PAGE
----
Spastic quadriplegia is a type of cerebral palsy characterized by high muscle tone (spasticity) that affects the entire body. This may include the muscles of the mouth, which can affect an individual’s ability to speak, chew, and swallow.
Generally, individuals with spastic quadriplegia experience equal or greater motor impairments in their upper body than their lower body.
To help you better understand what spastic quadriplegia is, this article will discuss:
- Causes of Spastic Quadriplegia
- Effects of Spastic Quadriplegia
- Is Spastic Quadriplegia Treatable?
- Management Interventions for Spastic CP
Causes of Spastic Quadriplegia
As with all forms of cerebral palsy, spastic quadriplegia is the result of damage to the developing brain before, during, or shortly after birth.
Spastic quadriplegia results from damage to the motor cortex, the region of the brain primarily responsible for controlling voluntary movements. Because it affects the entire body, this type of CP is generally associated with more severe brain damage.
One way to measure the severity of cerebral palsy is through the Gross Motor Function Classification System (GMFCS). It consists of 5 levels with level 1 being the mildest and level 5 the most severe.
This study found that out of 85 individuals with spastic quadriplegia, 20 were classified into GMFCS levels 1-3, which means that they were able to walk. In contrast, the other 65 were classified into levels 4 and 5, which indicates severely limited or inability to walk.
While the majority of individuals with spastic quadriplegia may be unable to walk, many are still capable of being functional. For example, individuals who are classified with a GMFCS level of 5 may be able to attain self-mobility by learning how to use a power wheelchair.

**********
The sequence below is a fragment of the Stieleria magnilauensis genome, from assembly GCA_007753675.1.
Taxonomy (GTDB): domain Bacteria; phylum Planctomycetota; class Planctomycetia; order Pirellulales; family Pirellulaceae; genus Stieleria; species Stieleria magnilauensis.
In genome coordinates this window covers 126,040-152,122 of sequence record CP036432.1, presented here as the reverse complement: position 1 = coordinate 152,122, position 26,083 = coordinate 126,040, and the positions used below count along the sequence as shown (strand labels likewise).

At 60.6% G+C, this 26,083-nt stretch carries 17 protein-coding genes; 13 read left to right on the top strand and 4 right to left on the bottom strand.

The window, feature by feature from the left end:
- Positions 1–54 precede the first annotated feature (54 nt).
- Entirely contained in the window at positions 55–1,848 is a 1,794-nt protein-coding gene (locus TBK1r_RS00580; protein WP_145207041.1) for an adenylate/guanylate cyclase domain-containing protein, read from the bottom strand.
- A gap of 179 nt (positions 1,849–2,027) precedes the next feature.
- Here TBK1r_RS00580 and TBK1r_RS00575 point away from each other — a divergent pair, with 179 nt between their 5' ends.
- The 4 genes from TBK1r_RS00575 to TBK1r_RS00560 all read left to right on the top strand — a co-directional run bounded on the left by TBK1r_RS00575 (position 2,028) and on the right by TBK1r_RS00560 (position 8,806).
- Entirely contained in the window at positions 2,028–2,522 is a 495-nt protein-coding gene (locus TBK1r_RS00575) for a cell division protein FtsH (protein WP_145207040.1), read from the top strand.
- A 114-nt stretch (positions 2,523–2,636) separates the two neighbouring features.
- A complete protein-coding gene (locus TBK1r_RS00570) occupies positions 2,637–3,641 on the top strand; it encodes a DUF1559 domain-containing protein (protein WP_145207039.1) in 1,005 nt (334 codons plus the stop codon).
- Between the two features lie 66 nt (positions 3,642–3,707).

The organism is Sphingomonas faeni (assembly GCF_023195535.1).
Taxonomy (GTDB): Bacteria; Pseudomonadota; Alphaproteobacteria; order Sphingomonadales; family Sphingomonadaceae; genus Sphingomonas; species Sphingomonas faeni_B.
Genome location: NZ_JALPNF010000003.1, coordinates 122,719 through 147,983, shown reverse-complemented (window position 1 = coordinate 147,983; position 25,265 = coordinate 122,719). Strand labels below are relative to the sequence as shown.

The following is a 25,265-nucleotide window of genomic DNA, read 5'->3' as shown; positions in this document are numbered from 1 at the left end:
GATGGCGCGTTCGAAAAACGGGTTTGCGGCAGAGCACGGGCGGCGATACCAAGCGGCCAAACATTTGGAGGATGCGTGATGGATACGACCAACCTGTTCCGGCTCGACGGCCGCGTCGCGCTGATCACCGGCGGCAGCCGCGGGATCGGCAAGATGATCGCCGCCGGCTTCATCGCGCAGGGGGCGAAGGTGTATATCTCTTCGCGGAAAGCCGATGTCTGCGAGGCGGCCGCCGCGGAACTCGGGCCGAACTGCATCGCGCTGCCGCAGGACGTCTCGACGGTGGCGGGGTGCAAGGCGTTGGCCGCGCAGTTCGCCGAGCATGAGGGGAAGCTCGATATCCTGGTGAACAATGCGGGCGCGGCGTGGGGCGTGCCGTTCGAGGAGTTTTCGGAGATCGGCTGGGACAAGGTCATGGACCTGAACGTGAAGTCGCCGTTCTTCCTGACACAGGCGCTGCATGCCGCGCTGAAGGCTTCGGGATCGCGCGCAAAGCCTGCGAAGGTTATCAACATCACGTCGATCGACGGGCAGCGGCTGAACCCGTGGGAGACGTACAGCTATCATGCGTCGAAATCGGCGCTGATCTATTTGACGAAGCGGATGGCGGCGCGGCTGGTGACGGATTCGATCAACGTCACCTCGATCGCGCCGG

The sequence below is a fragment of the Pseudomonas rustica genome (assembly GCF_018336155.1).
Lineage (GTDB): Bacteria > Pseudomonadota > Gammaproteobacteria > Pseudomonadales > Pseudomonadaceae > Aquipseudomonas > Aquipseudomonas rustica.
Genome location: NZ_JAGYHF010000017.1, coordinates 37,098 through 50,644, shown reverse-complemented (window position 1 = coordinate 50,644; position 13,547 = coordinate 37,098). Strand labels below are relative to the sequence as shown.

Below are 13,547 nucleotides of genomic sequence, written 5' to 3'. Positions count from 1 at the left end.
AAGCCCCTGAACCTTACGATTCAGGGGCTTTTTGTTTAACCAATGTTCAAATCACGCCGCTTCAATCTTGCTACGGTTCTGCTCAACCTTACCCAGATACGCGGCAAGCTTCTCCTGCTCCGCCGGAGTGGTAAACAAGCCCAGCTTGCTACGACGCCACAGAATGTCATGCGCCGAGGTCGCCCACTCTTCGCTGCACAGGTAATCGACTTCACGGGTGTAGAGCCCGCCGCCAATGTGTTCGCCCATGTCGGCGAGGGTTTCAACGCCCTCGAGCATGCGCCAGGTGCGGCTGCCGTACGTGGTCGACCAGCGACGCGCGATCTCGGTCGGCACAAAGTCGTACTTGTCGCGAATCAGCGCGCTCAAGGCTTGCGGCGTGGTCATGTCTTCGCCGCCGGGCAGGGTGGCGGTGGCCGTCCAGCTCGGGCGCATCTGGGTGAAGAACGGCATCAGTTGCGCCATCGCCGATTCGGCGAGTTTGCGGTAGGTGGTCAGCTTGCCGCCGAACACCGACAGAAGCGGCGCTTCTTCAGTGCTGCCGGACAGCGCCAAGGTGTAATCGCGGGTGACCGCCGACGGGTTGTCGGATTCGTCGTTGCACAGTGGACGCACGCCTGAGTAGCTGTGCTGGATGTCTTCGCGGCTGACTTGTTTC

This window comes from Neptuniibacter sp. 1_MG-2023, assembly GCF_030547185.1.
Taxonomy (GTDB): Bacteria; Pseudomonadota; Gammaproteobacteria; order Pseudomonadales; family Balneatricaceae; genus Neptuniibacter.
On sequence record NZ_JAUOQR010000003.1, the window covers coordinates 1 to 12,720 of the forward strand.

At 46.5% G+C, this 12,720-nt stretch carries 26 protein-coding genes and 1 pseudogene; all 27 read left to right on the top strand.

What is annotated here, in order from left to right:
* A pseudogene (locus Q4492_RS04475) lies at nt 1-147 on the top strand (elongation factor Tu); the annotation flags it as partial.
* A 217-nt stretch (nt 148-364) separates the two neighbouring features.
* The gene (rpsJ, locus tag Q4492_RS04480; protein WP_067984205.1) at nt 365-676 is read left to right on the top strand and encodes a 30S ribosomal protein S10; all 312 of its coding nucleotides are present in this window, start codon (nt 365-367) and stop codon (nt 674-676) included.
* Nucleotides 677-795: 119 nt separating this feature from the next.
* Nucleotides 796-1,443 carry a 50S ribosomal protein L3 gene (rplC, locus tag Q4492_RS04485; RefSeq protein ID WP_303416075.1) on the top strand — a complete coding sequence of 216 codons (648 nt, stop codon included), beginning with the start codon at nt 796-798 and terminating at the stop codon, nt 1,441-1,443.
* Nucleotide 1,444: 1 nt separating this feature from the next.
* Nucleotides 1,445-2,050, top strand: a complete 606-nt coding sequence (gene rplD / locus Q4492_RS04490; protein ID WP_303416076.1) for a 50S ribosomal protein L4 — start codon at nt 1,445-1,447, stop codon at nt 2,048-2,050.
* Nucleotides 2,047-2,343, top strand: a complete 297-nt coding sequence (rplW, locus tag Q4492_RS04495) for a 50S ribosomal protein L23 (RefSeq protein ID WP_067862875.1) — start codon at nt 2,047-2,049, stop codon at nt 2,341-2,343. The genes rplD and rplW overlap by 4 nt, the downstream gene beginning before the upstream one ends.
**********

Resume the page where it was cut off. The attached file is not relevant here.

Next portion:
In the following section, we’ll discuss the various effects of spastic quadriplegia and how it can affect one’s quality of life.
Effects of Spastic Quadriplegia
Because spastic quadriplegia results in motor impairments throughout the entire body, individuals may exhibit a wide range of complications.
The “spastic” in the spastic quadriplegia refers to spasticity, which is high muscle tone caused by the disrupted transmission of signals from the brain. While the brain damage that caused the cerebral palsy is nonprogressive, symptoms like spasticity can worsen if not properly managed.
Moreover, spasticity is the underlying cause of many complications, including:
- Abnormal gait (walking pattern)
- Restricted movement
- Chronic pain
- Poor posture
- Disproportional growth/ musculoskeletal deformities
- Coordination and balance difficulties
- Speech impairments
- Joint subluxation/ dislocation
- Poor quality sleep
- Feeding difficulties
- Inability to walk
These complications can significantly restrict motor control, which increases one’s risk of developing pressure sores, low muscle mass, and osteoporosis.
Additionally, because spastic quadriplegia is linked to greater amounts of damage to the brain, individuals are more likely to experience associative conditions. Associative conditions are the result of a completely different source of brain damage that commonly co-occur alongside cerebral palsy.
Associative conditions of cerebral palsy include:
Because these effects are not directly related to CP, many children with spastic quadriplegia may not experience them. However, being aware of this increased risk may help you identify symptoms sooner and prompt early management.
Now that you understand how spastic quadriplegia can affect one’s quality of life, let’s discuss the potential for recovery.
Is Spastic Quadriplegia Treatable?
While damage to the brain cannot be reversed, the central nervous system is capable of reorganizing itself through an adaptive phenomenon called neuroplasticity.